While assistants like Siri and Alexa are a common part of our daily lives, self-driving cars are still on the horizon. A report from the World Economic Forum predicts more than 58 million new artificial intelligence jobs will be available by 2022. Who will be steering the future of AI?
In an effort to interest more students from historically underrepresented groups in computer science and artificial intelligence, New Mexico State University is among four universities offering AI4ALL’s free College Pathways programs. NMSU was selected along with Texas A&M, University of Illinois at Urbana Champaign and University of North Texas.
NMSU joined this year with 50 students invited to participate this spring, and a summer immersion program is coming up.
Students can apply for the summer immersion program that runs for six weeks online beginning the week of July 5. Applications are due by 7 p.m. Saturday, May 1. Apply online at https://bit.ly/AI4All2021Summer.
AI4ALL is a national non-profit group based in California, which designed College Pathways programming to engage an interdisciplinary group of students including those who are not computer science majors.
“You don’t have to know anything about programming to participate in this opportunity,” said Raena Cota, coordinator of NMSU’s AI4ALL effort as well as the southwest Connector for CAHSI, the Computing Alliance of Hispanic-Serving Institutions, and a member of the university’s Young Women in Computing program. “The program is designed for freshman and sophomore students who participate in a six- to eight-week course.”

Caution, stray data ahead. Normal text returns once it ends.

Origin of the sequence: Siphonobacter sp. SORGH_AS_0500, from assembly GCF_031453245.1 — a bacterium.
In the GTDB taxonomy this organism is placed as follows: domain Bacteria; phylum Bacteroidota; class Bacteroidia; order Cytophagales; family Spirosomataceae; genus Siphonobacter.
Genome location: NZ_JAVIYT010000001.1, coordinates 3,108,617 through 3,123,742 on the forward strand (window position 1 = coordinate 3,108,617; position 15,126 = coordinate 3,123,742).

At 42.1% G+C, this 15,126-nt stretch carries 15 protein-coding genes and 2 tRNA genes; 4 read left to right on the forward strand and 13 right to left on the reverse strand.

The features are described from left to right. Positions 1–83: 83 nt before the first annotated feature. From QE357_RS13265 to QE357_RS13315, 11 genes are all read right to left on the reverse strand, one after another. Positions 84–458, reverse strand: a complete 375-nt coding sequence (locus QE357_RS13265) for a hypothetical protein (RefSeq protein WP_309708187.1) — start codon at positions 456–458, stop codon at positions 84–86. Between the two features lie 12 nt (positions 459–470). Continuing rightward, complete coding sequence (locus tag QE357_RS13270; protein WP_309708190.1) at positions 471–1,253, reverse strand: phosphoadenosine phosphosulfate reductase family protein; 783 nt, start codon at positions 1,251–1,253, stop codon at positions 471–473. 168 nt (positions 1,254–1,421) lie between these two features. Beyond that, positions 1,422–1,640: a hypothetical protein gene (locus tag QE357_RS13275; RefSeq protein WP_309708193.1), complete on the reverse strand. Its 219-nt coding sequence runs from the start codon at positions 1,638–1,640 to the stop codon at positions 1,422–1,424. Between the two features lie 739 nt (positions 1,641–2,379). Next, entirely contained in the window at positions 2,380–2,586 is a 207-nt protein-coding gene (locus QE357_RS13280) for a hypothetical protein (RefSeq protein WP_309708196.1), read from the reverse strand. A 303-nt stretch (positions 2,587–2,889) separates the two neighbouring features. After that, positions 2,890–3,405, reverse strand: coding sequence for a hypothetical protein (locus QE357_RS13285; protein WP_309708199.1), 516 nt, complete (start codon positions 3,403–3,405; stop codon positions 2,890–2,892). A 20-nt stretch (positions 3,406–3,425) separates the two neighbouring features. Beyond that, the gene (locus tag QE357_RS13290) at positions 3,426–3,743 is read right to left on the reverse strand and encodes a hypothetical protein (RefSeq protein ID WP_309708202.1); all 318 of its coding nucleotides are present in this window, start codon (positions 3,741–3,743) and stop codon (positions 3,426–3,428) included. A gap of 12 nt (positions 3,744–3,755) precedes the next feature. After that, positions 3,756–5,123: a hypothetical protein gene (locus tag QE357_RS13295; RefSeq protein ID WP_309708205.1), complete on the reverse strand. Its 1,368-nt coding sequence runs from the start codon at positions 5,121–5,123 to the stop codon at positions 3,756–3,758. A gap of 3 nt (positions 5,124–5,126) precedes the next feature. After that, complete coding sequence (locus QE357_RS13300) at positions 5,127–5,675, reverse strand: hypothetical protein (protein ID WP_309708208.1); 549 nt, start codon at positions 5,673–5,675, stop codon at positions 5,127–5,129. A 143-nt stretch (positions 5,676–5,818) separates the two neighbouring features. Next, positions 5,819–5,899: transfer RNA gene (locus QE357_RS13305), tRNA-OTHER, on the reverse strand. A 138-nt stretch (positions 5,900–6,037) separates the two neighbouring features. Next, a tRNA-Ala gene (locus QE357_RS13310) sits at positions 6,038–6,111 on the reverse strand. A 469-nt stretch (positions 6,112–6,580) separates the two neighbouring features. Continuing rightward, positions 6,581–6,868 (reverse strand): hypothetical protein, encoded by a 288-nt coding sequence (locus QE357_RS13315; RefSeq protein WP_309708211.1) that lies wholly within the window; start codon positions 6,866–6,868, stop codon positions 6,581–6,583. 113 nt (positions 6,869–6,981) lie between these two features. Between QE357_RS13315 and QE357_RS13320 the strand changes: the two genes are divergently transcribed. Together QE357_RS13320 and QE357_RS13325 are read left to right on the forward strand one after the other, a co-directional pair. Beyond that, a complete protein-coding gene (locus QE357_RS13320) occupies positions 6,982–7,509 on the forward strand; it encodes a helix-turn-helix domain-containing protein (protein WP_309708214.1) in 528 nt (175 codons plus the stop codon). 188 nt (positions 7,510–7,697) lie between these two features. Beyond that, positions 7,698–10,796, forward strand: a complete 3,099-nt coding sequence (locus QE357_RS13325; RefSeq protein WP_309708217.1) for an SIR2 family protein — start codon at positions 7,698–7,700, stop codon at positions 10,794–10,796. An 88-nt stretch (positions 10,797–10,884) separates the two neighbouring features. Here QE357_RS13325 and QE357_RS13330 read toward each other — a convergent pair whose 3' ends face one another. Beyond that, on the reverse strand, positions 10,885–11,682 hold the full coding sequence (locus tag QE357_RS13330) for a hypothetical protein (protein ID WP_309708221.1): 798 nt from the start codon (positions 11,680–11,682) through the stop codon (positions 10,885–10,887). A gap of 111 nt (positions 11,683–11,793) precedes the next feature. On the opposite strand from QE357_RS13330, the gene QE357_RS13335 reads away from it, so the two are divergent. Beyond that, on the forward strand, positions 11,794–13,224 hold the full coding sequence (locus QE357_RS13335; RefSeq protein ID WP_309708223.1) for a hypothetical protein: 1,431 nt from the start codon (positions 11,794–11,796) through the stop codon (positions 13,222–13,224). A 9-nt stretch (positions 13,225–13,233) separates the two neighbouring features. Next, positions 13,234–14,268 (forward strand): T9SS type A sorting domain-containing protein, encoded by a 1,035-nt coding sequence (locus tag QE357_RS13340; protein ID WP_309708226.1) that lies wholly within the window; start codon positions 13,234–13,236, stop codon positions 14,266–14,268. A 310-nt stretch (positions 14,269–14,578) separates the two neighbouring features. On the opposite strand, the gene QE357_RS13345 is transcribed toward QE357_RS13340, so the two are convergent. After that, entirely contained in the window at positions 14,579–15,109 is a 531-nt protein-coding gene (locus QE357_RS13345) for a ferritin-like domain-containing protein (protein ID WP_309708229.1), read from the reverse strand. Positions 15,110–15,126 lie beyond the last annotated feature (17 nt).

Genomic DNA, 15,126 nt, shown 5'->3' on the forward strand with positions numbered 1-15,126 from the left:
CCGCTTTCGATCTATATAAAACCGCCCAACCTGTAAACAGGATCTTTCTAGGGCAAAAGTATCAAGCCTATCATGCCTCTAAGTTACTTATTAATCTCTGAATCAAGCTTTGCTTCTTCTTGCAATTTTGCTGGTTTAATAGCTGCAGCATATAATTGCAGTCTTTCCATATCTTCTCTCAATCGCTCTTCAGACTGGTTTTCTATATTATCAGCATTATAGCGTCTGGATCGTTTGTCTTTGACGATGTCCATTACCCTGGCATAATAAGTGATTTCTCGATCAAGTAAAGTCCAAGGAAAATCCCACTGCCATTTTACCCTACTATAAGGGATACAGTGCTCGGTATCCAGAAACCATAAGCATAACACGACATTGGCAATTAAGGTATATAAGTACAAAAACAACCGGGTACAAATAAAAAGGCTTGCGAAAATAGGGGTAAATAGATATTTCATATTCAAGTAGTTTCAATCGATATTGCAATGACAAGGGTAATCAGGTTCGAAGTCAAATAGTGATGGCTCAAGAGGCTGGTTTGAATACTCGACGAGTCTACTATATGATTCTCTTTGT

The program begins with “Discover AI,” an introduction to artificial intelligence fundamentals and ethical concerns; then goes on to “Apply AI,” which builds on the first course to guide participants to develop technical skills and build an AI portfolio. Upon completion of "Apply AI," students will be invited to participate in ongoing career development opportunities, including applying for internships with AI4ALL partners.
The students will earn a certificate from AI4ALL if they complete the course. Once they complete the first course, they are eligible to take the next course. Students work together in small groups on a problem and build and present their own projects, building their portfolios of those projects for their resumes.
The goal is two-fold: to get more students interested in artificial intelligence as a career but also to demonstrate the utility of artificial intelligence training for any course of study at the university.
“Understanding AI can help you in a business course, it can benefit any major, even if your degree is not in computer science,” Cota said.
For more information about AI4ALL, visit https://ai-4-all.org/.